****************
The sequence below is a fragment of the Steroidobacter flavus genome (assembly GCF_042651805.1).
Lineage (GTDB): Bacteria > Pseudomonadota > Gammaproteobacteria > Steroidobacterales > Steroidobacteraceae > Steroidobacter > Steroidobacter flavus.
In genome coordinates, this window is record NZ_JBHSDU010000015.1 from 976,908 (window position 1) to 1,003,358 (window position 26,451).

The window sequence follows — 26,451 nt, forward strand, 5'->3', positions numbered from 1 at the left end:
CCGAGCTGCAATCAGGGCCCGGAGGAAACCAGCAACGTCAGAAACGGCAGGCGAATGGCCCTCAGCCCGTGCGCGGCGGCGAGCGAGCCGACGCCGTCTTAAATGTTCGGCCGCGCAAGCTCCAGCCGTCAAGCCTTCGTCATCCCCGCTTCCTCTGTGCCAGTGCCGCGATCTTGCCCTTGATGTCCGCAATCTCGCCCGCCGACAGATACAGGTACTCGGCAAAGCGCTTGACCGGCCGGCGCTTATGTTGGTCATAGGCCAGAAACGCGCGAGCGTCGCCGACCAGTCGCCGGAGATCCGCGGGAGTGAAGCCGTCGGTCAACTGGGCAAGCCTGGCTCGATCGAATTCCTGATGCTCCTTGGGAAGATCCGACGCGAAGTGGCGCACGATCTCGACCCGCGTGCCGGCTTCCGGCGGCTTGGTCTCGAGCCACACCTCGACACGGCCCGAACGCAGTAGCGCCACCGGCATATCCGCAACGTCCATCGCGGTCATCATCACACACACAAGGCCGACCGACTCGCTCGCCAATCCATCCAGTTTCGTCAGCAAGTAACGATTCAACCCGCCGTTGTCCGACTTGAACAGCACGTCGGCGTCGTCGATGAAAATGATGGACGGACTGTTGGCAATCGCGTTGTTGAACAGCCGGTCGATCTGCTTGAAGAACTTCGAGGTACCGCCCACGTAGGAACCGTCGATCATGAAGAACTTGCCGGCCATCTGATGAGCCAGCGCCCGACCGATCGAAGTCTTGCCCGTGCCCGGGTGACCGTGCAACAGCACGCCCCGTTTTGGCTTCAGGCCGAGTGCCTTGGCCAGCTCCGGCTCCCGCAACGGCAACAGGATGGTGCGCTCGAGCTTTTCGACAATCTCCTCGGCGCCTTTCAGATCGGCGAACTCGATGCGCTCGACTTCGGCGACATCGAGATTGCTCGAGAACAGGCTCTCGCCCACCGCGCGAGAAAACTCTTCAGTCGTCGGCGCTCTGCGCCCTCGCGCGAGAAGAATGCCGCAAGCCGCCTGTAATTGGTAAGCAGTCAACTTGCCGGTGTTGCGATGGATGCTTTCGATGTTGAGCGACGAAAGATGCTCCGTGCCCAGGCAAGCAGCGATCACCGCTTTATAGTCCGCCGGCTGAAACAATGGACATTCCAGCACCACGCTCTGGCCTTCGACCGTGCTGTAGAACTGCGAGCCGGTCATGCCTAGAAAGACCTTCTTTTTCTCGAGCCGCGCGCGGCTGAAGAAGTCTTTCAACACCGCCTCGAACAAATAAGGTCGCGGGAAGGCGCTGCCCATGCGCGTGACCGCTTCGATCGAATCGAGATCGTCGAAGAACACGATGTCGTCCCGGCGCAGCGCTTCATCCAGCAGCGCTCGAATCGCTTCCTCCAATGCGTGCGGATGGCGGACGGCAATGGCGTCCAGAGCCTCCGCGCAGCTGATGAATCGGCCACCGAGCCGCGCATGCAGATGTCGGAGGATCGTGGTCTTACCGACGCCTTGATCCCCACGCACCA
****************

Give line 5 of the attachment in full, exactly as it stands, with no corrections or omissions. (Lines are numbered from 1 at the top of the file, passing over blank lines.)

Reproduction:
CCGAGCTGCAATCAGGGCCCGGAGGAAACCAGCAACGTCAGAAACGGCAGGCGAATGGCCCTCAGCCCGTGCGCGGCGGCGAGCGAGCCGACGCCGTCTTAAATGTTCGGCCGCGCAAGCTCCAGCCGTCAAGCCTTCGTCATCCCCGCTTCCTCTGTGCCAGTGCCGCGATCTTGCCCTTGATGTCCGCAATCTCGCCCGCCGACAGATACAGGTACTCGGCAAAGCGCTTGACCGGCCGGCGCTTATGTTGGTCATAGGCCAGAAACGCGCGAGCGTCGCCGACCAGTCGCCGGAGATCCGCGGGAGTGAAGCCGTCGGTCAACTGGGCAAGCCTGGCTCGATCGAATTCCTGATGCTCCTTGGGAAGATCCGACGCGAAGTGGCGCACGATCTCGACCCGCGTGCCGGCTTCCGGCGGCTTGGTCTCGAGCCACACCTCGACACGGCCCGAACGCAGTAGCGCCACCGGCATATCCGCAACGTCCATCGCGGTCATCATCACACACACAAGGCCGACCGACTCGCTCGCCAATCCATCCAGTTTCGTCAGCAAGTAACGATTCAACCCGCCGTTGTCCGACTTGAACAGCACGTCGGCGTCGTCGATGAAAATGATGGACGGACTGTTGGCAATCGCGTTGTTGAACAGCCGGTCGATCTGCTTGAAGAACTTCGAGGTACCGCCCACGTAGGAACCGTCGATCATGAAGAACTTGCCGGCCATCTGATGAGCCAGCGCCCGACCGATCGAAGTCTTGCCCGTGCCCGGGTGACCGTGCAACAGCACGCCCCGTTTTGGCTTCAGGCCGAGTGCCTTGGCCAGCTCCGGCTCCCGCAACGGCAACAGGATGGTGCGCTCGAGCTTTTCGACAATCTCCTCGGCGCCTTTCAGATCGGCGAACTCGATGCGCTCGACTTCGGCGACATCGAGATTGCTCGAGAACAGGCTCTCGCCCACCGCGCGAGAAAACTCTTCAGTCGTCGGCGCTCTGCGCCCTCGCGCGAGAAGAATGCCGCAAGCCGCCTGTAATTGGTAAGCAGTCAACTTGCCGGTGTTGCGATGGATGCTTTCGATGTTGAGCGACGAAAGATGCTCCGTGCCCAGGCAAGCAGCGATCACCGCTTTATAGTCCGCCGGCTGAAACAATGGACATTCCAGCACCACGCTCTGGCCTTCGACCGTGCTGTAGAACTGCGAGCCGGTCATGCCTAGAAAGACCTTCTTTTTCTCGAGCCGCGCGCGGCTGAAGAAGTCTTTCAACACCGCCTCGAACAAATAAGGTCGCGGGAAGGCGCTGCCCATGCGCGTGACCGCTTCGATCGAATCGAGATCGTCGAAGAACACGATGTCGTCCCGGCGCAGCGCTTCATCCAGCAGCGCTCGAATCGCTTCCTCCAATGCGTGCGGATGGCGGACGGCAATGGCGTCCAGAGCCTCCGCGCAGCTGATGAATCGGCCACCGAGCCGCGCATGCAGATGTCGGAGGATCGTGGTCTTACCGACGCCTTGATCCCCACGCACCA